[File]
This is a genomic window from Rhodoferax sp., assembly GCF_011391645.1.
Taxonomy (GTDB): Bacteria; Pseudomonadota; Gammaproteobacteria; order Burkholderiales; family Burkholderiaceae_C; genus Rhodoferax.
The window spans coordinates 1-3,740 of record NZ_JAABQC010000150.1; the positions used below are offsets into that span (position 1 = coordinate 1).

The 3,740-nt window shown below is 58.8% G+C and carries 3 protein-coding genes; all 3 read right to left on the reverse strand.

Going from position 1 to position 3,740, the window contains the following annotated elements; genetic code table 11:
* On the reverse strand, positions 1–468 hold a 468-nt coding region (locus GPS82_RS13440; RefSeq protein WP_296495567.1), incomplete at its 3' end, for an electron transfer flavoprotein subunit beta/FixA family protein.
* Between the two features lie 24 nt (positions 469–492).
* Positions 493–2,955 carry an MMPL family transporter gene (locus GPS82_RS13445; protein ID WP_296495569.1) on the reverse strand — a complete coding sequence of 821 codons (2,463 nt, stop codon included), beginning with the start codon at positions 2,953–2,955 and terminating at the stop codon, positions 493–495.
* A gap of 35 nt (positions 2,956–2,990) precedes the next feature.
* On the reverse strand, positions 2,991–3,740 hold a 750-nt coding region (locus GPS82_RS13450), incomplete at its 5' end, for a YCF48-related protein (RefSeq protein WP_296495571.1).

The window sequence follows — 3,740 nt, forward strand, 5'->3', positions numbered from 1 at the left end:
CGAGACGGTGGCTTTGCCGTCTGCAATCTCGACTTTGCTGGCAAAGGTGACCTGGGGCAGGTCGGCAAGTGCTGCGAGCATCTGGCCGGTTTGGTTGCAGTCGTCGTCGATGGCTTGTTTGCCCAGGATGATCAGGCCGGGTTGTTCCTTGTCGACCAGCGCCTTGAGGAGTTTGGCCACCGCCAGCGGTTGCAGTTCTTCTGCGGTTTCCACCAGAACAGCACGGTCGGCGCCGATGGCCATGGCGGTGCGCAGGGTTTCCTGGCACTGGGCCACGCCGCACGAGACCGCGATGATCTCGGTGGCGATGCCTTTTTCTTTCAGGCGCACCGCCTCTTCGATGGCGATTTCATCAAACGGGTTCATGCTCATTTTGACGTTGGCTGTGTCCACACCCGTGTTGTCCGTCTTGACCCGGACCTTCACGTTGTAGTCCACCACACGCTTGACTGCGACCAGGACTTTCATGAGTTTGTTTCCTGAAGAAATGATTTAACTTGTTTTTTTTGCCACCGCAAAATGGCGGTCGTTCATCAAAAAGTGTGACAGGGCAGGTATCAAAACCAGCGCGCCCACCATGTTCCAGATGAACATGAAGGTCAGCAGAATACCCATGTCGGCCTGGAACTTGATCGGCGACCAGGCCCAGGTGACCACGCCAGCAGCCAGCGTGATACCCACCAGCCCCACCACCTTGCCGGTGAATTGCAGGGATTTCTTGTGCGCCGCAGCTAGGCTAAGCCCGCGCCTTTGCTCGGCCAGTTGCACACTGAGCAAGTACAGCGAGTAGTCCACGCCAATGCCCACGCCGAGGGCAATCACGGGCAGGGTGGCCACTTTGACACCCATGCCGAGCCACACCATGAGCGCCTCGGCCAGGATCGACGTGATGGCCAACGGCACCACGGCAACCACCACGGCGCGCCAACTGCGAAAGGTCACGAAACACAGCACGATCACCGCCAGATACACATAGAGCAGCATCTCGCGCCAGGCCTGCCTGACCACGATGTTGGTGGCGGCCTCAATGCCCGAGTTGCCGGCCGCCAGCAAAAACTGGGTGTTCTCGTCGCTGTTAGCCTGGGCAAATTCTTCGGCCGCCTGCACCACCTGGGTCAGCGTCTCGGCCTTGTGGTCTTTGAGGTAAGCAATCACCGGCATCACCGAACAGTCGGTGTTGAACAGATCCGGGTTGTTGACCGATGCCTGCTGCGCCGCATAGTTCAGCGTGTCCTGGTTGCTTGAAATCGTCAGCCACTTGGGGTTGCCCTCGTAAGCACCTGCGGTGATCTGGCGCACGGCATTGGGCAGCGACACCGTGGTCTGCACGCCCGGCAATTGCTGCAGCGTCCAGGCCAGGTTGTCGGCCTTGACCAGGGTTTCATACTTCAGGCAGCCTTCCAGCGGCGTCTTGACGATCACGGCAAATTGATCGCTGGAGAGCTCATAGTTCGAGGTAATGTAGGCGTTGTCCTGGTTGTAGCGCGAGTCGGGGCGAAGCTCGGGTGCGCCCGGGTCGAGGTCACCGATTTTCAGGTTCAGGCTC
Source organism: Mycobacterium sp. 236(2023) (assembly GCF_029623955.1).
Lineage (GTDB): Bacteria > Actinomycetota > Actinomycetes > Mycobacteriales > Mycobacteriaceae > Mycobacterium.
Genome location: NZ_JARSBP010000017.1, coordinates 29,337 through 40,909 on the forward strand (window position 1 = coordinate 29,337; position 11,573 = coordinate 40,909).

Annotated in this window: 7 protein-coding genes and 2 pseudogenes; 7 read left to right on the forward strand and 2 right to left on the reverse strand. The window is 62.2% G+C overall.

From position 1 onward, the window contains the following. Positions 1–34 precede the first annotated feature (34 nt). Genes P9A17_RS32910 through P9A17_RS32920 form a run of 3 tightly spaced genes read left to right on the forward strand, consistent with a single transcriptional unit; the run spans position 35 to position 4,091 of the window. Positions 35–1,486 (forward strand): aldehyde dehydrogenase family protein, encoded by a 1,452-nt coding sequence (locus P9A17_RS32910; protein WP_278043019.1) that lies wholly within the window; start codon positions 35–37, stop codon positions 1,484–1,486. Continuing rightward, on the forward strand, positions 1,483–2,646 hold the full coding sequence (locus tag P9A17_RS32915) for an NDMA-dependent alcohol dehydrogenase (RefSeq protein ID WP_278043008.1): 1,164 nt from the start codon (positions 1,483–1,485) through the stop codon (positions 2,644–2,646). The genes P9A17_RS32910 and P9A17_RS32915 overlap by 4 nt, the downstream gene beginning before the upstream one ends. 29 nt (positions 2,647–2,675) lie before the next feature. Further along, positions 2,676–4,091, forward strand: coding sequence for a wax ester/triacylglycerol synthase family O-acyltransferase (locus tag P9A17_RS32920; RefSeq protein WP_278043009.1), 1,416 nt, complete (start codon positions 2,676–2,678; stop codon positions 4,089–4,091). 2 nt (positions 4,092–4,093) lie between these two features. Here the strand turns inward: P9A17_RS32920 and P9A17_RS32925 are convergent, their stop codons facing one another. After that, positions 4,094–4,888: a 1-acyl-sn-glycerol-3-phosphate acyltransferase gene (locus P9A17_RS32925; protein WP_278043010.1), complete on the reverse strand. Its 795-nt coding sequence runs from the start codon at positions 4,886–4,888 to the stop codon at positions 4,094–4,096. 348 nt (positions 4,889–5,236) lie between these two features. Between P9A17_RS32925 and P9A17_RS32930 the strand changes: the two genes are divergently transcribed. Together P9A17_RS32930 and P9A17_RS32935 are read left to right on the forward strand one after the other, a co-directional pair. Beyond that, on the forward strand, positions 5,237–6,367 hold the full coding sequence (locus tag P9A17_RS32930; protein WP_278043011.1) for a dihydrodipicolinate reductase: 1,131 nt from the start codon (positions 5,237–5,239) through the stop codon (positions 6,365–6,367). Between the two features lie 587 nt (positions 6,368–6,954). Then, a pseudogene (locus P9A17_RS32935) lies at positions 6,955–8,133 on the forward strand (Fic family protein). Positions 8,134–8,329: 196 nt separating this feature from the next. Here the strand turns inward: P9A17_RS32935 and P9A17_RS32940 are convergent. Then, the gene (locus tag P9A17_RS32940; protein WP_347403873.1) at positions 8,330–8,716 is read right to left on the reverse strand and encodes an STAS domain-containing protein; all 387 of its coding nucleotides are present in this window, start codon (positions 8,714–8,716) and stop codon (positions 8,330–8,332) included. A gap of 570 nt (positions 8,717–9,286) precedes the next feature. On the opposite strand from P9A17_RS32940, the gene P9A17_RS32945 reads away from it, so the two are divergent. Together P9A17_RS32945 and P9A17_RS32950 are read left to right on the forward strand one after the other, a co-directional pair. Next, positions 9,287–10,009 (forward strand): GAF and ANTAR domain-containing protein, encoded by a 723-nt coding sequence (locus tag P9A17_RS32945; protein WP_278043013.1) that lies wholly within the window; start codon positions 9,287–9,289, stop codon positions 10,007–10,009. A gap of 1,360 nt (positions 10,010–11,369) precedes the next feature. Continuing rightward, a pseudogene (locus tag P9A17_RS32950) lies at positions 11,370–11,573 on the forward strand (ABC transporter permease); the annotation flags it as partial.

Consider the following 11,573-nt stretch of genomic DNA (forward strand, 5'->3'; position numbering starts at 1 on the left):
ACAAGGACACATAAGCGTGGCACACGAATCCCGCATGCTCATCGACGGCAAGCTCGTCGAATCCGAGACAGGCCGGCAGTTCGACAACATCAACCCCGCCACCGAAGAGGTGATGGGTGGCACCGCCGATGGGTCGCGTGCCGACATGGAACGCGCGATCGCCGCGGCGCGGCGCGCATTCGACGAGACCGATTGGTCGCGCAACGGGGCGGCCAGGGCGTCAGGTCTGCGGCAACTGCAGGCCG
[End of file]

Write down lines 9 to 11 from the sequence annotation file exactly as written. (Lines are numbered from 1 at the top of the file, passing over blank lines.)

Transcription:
* A gap of 35 nt (positions 2,956–2,990) precedes the next feature.
* On the reverse strand, positions 2,991–3,740 hold a 750-nt coding region (locus GPS82_RS13450), incomplete at its 5' end, for a YCF48-related protein (RefSeq protein WP_296495571.1).

The window sequence follows — 3,740 nt, forward strand, 5'->3', positions numbered from 1 at the left end: